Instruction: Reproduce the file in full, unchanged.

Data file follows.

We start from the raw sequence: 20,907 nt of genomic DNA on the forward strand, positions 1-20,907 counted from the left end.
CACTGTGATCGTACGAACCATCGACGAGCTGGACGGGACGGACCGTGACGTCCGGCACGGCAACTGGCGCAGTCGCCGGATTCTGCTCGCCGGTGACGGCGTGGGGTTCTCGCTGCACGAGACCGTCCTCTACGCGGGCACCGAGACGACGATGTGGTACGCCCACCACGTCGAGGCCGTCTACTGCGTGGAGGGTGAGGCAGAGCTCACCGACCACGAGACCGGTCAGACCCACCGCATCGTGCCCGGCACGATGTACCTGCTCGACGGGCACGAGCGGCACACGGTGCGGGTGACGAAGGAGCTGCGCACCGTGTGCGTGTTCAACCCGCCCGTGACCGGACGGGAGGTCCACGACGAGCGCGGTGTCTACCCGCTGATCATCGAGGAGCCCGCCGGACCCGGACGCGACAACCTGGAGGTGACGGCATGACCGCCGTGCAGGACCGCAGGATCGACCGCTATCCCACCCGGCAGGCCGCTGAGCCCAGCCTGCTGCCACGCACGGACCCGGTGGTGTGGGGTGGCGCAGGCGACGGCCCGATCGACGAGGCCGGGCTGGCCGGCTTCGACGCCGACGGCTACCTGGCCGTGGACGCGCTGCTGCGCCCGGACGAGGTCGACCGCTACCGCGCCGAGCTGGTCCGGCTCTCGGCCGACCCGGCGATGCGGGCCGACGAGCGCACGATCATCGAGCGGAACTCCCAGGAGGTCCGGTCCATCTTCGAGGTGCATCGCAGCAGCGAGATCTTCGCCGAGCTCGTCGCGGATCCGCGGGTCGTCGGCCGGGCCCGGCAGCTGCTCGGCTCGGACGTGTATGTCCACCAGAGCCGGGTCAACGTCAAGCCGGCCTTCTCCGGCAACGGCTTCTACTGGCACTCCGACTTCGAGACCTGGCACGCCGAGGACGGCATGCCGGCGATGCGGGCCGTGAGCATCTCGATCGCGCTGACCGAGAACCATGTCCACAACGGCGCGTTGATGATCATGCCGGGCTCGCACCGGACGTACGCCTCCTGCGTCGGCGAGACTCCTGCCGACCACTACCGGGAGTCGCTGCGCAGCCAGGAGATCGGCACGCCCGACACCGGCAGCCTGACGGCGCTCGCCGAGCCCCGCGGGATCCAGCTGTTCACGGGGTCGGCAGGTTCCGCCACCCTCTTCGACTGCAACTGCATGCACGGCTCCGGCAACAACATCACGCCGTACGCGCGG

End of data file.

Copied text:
We start from the raw sequence: 20,907 nt of genomic DNA on the forward strand, positions 1-20,907 counted from the left end.
CACTGTGATCGTACGAACCATCGACGAGCTGGACGGGACGGACCGTGACGTCCGGCACGGCAACTGGCGCAGTCGCCGGATTCTGCTCGCCGGTGACGGCGTGGGGTTCTCGCTGCACGAGACCGTCCTCTACGCGGGCACCGAGACGACGATGTGGTACGCCCACCACGTCGAGGCCGTCTACTGCGTGGAGGGTGAGGCAGAGCTCACCGACCACGAGACCGGTCAGACCCACCGCATCGTGCCCGGCACGATGTACCTGCTCGACGGGCACGAGCGGCACACGGTGCGGGTGACGAAGGAGCTGCGCACCGTGTGCGTGTTCAACCCGCCCGTGACCGGACGGGAGGTCCACGACGAGCGCGGTGTCTACCCGCTGATCATCGAGGAGCCCGCCGGACCCGGACGCGACAACCTGGAGGTGACGGCATGACCGCCGTGCAGGACCGCAGGATCGACCGCTATCCCACCCGGCAGGCCGCTGAGCCCAGCCTGCTGCCACGCACGGACCCGGTGGTGTGGGGTGGCGCAGGCGACGGCCCGATCGACGAGGCCGGGCTGGCCGGCTTCGACGCCGACGGCTACCTGGCCGTGGACGCGCTGCTGCGCCCGGACGAGGTCGACCGCTACCGCGCCGAGCTGGTCCGGCTCTCGGCCGACCCGGCGATGCGGGCCGACGAGCGCACGATCATCGAGCGGAACTCCCAGGAGGTCCGGTCCATCTTCGAGGTGCATCGCAGCAGCGAGATCTTCGCCGAGCTCGTCGCGGATCCGCGGGTCGTCGGCCGGGCCCGGCAGCTGCTCGGCTCGGACGTGTATGTCCACCAGAGCCGGGTCAACGTCAAGCCGGCCTTCTCCGGCAACGGCTTCTACTGGCACTCCGACTTCGAGACCTGGCACGCCGAGGACGGCATGCCGGCGATGCGGGCCGTGAGCATCTCGATCGCGCTGACCGAGAACCATGTCCACAACGGCGCGTTGATGATCATGCCGGGCTCGCACCGGACGTACGCCTCCTGCGTCGGCGAGACTCCTGCCGACCACTACCGGGAGTCGCTGCGCAGCCAGGAGATCGGCACGCCCGACACCGGCAGCCTGACGGCGCTCGCCGAGCCCCGCGGGATCCAGCTGTTCACGGGGTCGGCAGGTTCCGCCACCCTCTTCGACTGCAACTGCATGCACGGCTCCGGCAACAACATCACGCCGTACGCGCGG